It can also be argued that India despite being tempted to preemptive strikes because of its increasing conventional and nuclear forces supported with sophisticated delivery and defensive systems remains cautious before undertaking any military action against its nuclear rival. The Balakot incident in 2019 was India’s flawed preemptive strike strategy risking a large-scale military conflict spiraling out of control, had Pakistan not demonstrated strategic restraint in South Asia.

As part of its full-spectrum deterrence within the ambit of credible minimum deterrence, Pakistan has not only produced an equalizer to India’s increasing conventional and nuclear forces, but it also has produced effective countermeasures to retain deterrence balance vis-à-vis India. In doing so, this helps contribute towards broader strategic stability in South Asia.

In the growing body of literature, there also exists an argument if emerging technologies such as artificial intelligence, lethal autonomous and semi-autonomous swarms of drones and cyber would change the dynamics of the military battlefield in general and the relevance of nuclear weapons in particular.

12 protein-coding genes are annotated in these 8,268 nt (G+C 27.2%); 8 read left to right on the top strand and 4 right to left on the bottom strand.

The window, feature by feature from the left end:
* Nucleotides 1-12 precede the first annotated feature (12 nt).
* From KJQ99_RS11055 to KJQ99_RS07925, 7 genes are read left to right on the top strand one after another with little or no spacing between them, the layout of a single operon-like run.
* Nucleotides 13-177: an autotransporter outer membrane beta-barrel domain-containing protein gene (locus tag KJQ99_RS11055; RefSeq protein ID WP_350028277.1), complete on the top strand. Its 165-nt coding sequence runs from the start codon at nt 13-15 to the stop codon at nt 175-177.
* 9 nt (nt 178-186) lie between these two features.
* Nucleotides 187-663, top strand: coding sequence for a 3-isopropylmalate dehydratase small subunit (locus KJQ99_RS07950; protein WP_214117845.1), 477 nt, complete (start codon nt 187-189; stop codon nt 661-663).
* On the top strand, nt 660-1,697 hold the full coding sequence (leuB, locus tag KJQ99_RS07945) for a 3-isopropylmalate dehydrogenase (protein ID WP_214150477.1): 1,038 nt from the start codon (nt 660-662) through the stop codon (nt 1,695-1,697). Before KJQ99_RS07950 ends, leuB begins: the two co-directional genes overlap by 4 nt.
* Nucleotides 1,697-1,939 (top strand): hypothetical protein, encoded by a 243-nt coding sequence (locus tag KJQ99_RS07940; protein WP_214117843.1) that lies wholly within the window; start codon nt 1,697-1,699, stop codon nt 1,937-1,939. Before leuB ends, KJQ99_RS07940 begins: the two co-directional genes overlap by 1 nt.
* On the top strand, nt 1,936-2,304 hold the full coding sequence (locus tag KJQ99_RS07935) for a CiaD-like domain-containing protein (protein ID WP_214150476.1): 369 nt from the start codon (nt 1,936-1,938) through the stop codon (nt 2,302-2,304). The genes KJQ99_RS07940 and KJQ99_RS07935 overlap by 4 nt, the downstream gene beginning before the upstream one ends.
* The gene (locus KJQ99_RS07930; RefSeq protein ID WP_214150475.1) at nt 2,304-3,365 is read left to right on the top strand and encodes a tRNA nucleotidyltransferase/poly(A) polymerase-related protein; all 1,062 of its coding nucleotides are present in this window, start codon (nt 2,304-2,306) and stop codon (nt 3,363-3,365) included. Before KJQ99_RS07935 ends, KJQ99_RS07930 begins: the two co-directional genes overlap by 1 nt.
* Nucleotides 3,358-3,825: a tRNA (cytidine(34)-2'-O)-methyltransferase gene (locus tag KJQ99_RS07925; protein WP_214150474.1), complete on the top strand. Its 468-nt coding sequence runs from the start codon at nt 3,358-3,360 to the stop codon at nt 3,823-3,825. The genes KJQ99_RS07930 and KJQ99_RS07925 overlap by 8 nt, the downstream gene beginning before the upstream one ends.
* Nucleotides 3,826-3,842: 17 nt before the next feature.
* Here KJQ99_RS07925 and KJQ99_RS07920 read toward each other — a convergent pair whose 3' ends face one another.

It would be too ambitious to believe that emerging technologies will make the traditional tactical and operational methods on the battlefield irrelevant.

Although the newer technologies may become important and they may play some role, the deployment of infantry with tanks and missiles will continue to play a decisive role in the battlefield. Emerging technologies without human-in-the-loop and the application of classic warfighting tactics for both offensive and defensive purposes could become unproductive and irrelevant in the battlefield.